About Ministry of Culture
Founded by Brianna Paquette, Ministry of Culture is a natural fiber clothing and accessories company located in Vermont. Employing slow design and sustainable practices in the business, Ministry of Culture specializes in Hemp and Organic cotton women's clothing, recycled wool hats, canvas 5 panel hats, as well as waxed canvas bags.
Ministry of Culture is the clothing and accessories label I created for myself while I was attending school at the Fashion Institute of Technology in New York. I was living in Brooklyn at the time and like most other people my age, I was trying to find ways to make extra cash to support the cost of rent in the city. I stumbled across this cute little handmade clothing store in my neighborhood called Better Than Jam and convinced the owner Karin Persan to take me on as an artist. I had been experimenting with different sewing, dyeing and printing techniques for years but had never had an outlet to sell my line before; it was a big jumping off point for my business.
I grew up sewing my own clothes and making jewelry but it wasn’t until my brother found an ad in the gas station, in our town of West Burke, Vermont, that I ever considered it as a potential profession. Tara Lynn Bridal was looking for interns interested in learning all aspects of fashion design. I started working for Tara and learned everything from production sewing, to embroidery, applique and pattern making. She encouraged me to apply to the Fashion Institute of Technology in NYC and go back to school. I stayed in New York for 6 years working in different areas of the fashion world; as a pattern- maker, sample maker, sewing teacher, with private clients, in textile shops. I collected a wealth of knowledge as well as a mountain of fabric. Almost every company I worked for had some sort of textile “waste” which I always asked to keep. All of which I used to inspire my own clothing designs. Finding ways to use what I had, pushed me to be more creative. I like to see and feel the fabrics, watch how it drapes and then think of how each piece would be best suited in a garment.
In addition to collecting fashion industry off-casts, I have spent a lot of time traveling to other countries, collecting fabric, design ideas and learning about traditional craft. Through the years I have done my best to combine my love of travel with my desire to create unique and functional clothing designs. I find my inspiration from the places I have been and the people living there. Style varies from country to country. I like to study the history of each country’s folk art designs and traditional costumes. Color, pattern, and design all have different meaning depending on where in the world you are at and I try to find interesting, modern ways to implement them into my designs. I have studied weaving in Chile and Guatemala, batik in Indonesia and Thailand, natural dying in Laos, lace making in Spain, as well as quilting in America. Essentially if there is a textile related art from out there in the world, it is my goal to get there and learn how it is done.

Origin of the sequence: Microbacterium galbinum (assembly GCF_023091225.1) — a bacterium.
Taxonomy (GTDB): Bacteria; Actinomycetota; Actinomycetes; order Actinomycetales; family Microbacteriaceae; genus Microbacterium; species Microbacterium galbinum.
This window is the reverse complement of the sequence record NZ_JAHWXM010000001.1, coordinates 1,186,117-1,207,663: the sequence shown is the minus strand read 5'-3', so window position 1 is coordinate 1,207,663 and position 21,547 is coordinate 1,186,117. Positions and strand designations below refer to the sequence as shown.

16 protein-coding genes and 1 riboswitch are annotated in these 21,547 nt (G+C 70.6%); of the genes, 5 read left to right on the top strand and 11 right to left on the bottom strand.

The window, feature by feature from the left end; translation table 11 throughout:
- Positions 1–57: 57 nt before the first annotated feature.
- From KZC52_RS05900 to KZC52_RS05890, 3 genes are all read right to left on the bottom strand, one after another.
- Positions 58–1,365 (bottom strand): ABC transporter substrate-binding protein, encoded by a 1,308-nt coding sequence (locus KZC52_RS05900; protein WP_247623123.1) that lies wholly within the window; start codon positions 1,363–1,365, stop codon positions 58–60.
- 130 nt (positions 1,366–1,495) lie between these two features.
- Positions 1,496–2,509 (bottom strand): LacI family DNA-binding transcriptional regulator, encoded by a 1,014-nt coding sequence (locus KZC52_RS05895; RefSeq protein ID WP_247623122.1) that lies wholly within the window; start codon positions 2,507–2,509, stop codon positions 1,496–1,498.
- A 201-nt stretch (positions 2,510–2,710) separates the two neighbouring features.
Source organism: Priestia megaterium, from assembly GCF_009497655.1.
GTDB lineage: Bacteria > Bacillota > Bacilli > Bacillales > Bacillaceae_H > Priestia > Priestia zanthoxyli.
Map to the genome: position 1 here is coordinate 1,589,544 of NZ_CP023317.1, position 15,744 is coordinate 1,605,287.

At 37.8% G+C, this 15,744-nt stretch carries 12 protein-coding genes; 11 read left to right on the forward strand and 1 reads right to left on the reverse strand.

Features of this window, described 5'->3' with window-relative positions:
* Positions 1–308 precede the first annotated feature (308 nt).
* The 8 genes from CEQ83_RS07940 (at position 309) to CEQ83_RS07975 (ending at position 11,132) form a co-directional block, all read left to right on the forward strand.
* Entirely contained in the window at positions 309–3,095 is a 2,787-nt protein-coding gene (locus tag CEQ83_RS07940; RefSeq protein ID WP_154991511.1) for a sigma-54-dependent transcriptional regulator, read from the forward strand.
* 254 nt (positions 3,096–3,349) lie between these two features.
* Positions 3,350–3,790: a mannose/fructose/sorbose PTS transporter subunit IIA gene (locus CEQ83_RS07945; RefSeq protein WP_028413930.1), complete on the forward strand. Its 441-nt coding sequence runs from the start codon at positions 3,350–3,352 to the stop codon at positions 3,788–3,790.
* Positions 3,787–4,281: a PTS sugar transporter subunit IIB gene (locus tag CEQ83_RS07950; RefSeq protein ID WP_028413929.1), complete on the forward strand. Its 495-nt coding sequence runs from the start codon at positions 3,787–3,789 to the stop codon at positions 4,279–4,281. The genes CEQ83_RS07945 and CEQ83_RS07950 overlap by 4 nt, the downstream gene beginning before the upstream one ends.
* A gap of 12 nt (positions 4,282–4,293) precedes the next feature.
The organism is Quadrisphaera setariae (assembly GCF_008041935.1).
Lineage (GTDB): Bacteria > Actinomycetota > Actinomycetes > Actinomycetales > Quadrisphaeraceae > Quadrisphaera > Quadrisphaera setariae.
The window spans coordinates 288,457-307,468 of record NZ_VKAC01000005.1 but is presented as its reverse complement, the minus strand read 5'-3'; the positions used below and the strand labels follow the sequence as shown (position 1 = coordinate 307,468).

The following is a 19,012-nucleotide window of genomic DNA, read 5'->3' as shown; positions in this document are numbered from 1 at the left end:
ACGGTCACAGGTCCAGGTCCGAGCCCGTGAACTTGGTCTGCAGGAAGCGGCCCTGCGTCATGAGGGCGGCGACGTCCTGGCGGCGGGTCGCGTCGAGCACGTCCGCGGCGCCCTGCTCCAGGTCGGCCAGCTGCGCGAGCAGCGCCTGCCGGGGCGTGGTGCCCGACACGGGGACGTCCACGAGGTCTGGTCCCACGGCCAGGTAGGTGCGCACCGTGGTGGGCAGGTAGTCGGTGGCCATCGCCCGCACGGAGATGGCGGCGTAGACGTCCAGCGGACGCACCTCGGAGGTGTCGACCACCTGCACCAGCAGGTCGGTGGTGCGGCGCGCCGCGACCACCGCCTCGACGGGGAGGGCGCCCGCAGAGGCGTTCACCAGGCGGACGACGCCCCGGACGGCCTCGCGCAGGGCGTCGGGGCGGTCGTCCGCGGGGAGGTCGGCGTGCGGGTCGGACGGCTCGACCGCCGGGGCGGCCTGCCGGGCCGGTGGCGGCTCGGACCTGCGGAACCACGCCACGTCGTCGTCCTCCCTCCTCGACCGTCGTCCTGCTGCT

The idea behind my label Ministry of Culture is to tell a story through fashion, by introducing people to various countries folk art traditions, and creating unique, quality pieces to minimize consumption. I think that it is important to have a sense of global consciousness and do my best to develop that type of awareness through my designs..
I do my work from my studio (aka the barn behind my parents house) in the Northeast Kingdom of Vermont. I hand draft all my patterns, cut, and sew everything myself. All of my prints are from hand-carved linoleum blocks, and are individually stamped. After I returned from a trip to Turkey last year and started experimenting with marbled silk. I have really enjoyed the individuality of the designs that have come out of it and hope to continue using that technique to print some unique sweatshirt material through this winter. I am headed on a trip through the “Stans” to Mongolia next summer and looking forward to finding inspiration and textiles along the way.